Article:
John Doe: As little as possible! As little thought as possible. It’s funny because it’s the same thing I was just talking about. If you get up in your head, you’re going to fuck it up. You play to your strengths. If you’re going to think about something, just try to boil it down to the basics. What are you good at? We’re not good at, and it would seem forced if we tried to write, pop songs. It would seem stupid if we tried to have a high concept. So you play to your strengths. You say, what are the elements that we’re good at? And you know, as far as what the fans expect, that’s a sure way to blow it. Because then you’re going to be trying to please everybody but yourself. And how are you supposed to know? But it’s the same thing. You play what you’re good at, and that’s why people, why the audience likes you in the first place.
PKM: You mentioned the last song, which is ‘All the Time in the World.’ It features Robby Krieger from The Doors. How did that come about?
John Doe: It was a mistaken phone call! Exene and Robbie and John Densmore and I have maintained a friendship and stayed in contact. I got to sing a couple of times with Robbie and John, and Exene did too. We have each other’s phone numbers. Robbie left a message on my phone talking about something completely unrelated; he called me by mistake. I called him back and said, ‘hey man, you got the wrong guy.’ And he said, ‘Oh shit, I’m sorry. What are you up to?’ And we chatted for a little while, and I told him that we were finishing up a record. He says, ‘well, hell, why don’t I come down and play slide on something?’ And I thought, ‘God, that’s a great idea! What would be good?’ And we struggled with that a little bit and then realized that ‘All the Time in the World’ was a bit like An American Prayer. [the posthumous Doors album featuring Jim Morrison poetry and spoken word.] So we just did that. It came full circle, you know, with working with Ray [Manzarek] on Los Angeles, which was 40 years ago.
PKM: You said that you tried not to overthink things, but looking back on the overall process, are there any ways that you feel ended up evolving over the course of making it?
John Doe: Oh, big time. This is the first time that I’ve rewritten whole passages, different chords. You know, ‘oh, those chords don’t seem to be creating enough tension.’ ‘oh, that’s kind of confusing.’ Or maybe ‘that sounds like something else.’ ‘Goodbye year. Goodbye, ‘ when we first did it, it sounded too much like ‘Your Phone’s off the Hook’, from the first record. So it was like, ‘oh shit, we can’t do that. That sounds like that other song.’ And ‘Star Chambered’ had different chords and so did the song ‘ ree.’ Rather than sticking to your ego and being stubborn, saying ‘well, that’s the way I wrote it, so we gotta make it work.’ If it’s not working, you just toss it out and try something else. Get over yourself and just try something. Billy was also helping with that. Like ‘maybe we don’t need that many chords in this part,’ ‘what if we did this for a bridge’ because we couldn’t find a place for the words in the song ‘ALPHABETLAND.’ So yeah, Exene and I were adding and rewriting lyrics right up to the end of singing it. That was different. Usually you wish you could try it out. You wish you could work on it several times, play it live, so to speak, before you record it. We didn’t have that luxury. But it just makes you stay in touch with that intuition thing.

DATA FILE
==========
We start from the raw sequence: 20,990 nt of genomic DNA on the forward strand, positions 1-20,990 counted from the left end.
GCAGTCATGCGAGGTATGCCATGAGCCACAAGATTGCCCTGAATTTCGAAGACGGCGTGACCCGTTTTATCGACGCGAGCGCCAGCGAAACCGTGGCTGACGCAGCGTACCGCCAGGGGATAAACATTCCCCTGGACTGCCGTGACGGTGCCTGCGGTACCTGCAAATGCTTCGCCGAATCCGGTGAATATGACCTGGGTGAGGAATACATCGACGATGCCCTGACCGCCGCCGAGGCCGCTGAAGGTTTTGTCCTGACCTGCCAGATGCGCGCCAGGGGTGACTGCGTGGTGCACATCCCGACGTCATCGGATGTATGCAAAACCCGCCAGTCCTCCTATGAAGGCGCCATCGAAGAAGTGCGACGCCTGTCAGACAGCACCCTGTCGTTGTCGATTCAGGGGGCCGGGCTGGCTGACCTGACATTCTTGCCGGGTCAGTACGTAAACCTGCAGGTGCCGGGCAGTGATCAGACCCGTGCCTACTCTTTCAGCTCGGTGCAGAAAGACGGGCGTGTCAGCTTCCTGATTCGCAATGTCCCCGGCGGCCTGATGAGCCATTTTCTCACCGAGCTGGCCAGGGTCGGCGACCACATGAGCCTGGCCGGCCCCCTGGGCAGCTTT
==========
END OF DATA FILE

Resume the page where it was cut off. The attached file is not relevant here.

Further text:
PKM: COVID-19 has really affected the music industry; how does it feel to be releasing an album in such unusual times?
John Doe: Well it doesn’t feel great. It can be frightening and you have to stay away from that. Not knowing the future, the future of your whole career, basically. However, Fat Possum came up with the idea to release it early and we jumped at it. Because as an artist, it’s hard to finish something and then wait for three, six months, which is usual. You master it and then it starts going out to people and then you promote it and by the time it comes out, it’s like, ‘Oh God, didn’t we do that like last year?’ So, to be able to do this… we mastered it on like April 7th or 8th and it was released on the 23rd. Less than two weeks.
So that was great. And to give something like that to our audience, straight up rock and roll with some depth and meaning to the lyrics, to kind of knock people out of their malaise or depression or one day bleeding into the next. Like, ‘oh shit, look at this. Here’s something to wake me up.’ And it felt good to see Fiona [Apple] doing the same thing. ‘Oh, she’s smart. I dig her. She’s doing the same thing? Excellent.’ Within a couple of days of us making the decision, she dropped hers, and I was like, ‘Cool, we’re not fucking crazy.’
PKM: You co-wrote two books about the LA punk rock scene, Under the Big Black Sun and More Fun in the New World. Did that have any effect on your approach or attitude towards music?
John Doe: I think that’s TBD. I don’t know yet. I think it got something off my chest. I was able to be pretty open and vulnerable about the last record we did, Ain’t Love Grand, the last one we did with Billy. And that was hard, but it was good to tell the truth, and also about Exene and me splitting up. Maybe having two books about LA punk rock made it a little more legit. I mean in the eyes of the consumer, in the eyes of the public, the first book became kind of an NPR thing. Who would’ve thought of that? LA punk rock being as [co-writer] Tom DeSavia likes to say ‘a wine and cheese subject.’ It’s like, well, all right, I guess so, you know, 40 years fucking later, I guess it can be.